Can Los Angeles Homeless Initiatives Work Here?

150-bed concept, by DLR Group/EPT. [Image: courtesy Urban Land Institute]

150-bed concept, by DLR Group/EPT. [Image: courtesy Urban Land Institute]

According to a recent article in Fast Company, Los Angeles’s homeless population rose 75% in the past six years. On a given night in the city, around 55,000 sleep on the street, or in cars or under the shelter of a tent.

Residents and city officials alike recognised the need for extreme measures to mitigate the housing shortage: Voters recently approved a tax that would create $4.6 billion to build 10,000 units over the next decade, and a new developer fee is expected to create an additional $100 million per year for affordable housing. Through its recently approved Accessory Dwelling Unit initiative the city could soon also see around 10,000 new homes pop up in residential yards.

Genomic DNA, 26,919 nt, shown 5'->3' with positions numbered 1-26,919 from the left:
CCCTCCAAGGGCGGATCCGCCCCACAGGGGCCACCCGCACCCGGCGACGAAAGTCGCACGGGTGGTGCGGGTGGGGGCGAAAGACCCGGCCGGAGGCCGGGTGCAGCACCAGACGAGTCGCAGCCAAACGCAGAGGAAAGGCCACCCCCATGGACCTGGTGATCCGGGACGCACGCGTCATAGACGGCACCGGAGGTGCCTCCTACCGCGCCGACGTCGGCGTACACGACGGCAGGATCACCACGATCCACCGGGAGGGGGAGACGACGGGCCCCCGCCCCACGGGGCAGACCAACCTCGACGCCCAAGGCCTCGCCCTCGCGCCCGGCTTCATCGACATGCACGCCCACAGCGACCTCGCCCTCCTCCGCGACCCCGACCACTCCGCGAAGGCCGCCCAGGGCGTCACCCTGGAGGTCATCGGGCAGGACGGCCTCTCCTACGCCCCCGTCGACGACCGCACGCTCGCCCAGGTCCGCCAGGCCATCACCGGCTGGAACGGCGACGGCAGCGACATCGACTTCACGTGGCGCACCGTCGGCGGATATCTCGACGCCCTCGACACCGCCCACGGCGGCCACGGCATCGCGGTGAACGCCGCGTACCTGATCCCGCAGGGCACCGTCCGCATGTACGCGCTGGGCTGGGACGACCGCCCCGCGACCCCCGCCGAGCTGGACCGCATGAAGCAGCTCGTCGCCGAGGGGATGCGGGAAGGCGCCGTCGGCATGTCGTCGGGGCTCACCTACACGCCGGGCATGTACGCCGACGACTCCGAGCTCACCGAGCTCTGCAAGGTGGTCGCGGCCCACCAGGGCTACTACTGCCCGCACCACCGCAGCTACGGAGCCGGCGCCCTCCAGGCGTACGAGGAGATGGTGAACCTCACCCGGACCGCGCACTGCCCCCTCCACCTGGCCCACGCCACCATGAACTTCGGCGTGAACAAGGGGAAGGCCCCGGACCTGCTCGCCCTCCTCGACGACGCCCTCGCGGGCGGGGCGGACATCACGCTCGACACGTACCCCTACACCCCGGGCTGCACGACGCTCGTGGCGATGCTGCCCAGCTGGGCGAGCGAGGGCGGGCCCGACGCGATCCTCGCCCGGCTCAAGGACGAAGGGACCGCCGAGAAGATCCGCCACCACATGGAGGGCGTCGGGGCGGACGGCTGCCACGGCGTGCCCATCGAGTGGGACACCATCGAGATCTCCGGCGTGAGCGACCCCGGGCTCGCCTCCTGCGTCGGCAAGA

But these solutions will be years in the making. Los Angeles needed a way to house thousands of people cheaply, with dignity, as soon as possible. Mayor Eric Garcetti’s A Bridge Home plan, introduced earlier this year, aims to do so by allocating around $20 million toward building a homeless shelter in each of the city’s 15 council districts. These shelters are intended to be temporary stop-gaps to house people while construction begins on new units.

The City engaged ULI,  a member-based organisation that comprises architects, real estate developers, landscape designers, and others invested in the urban landscape. The nonprofit tapped three teams of architects to design concepts for the types of shelters that could emerge as a result of the bridge housing plan.

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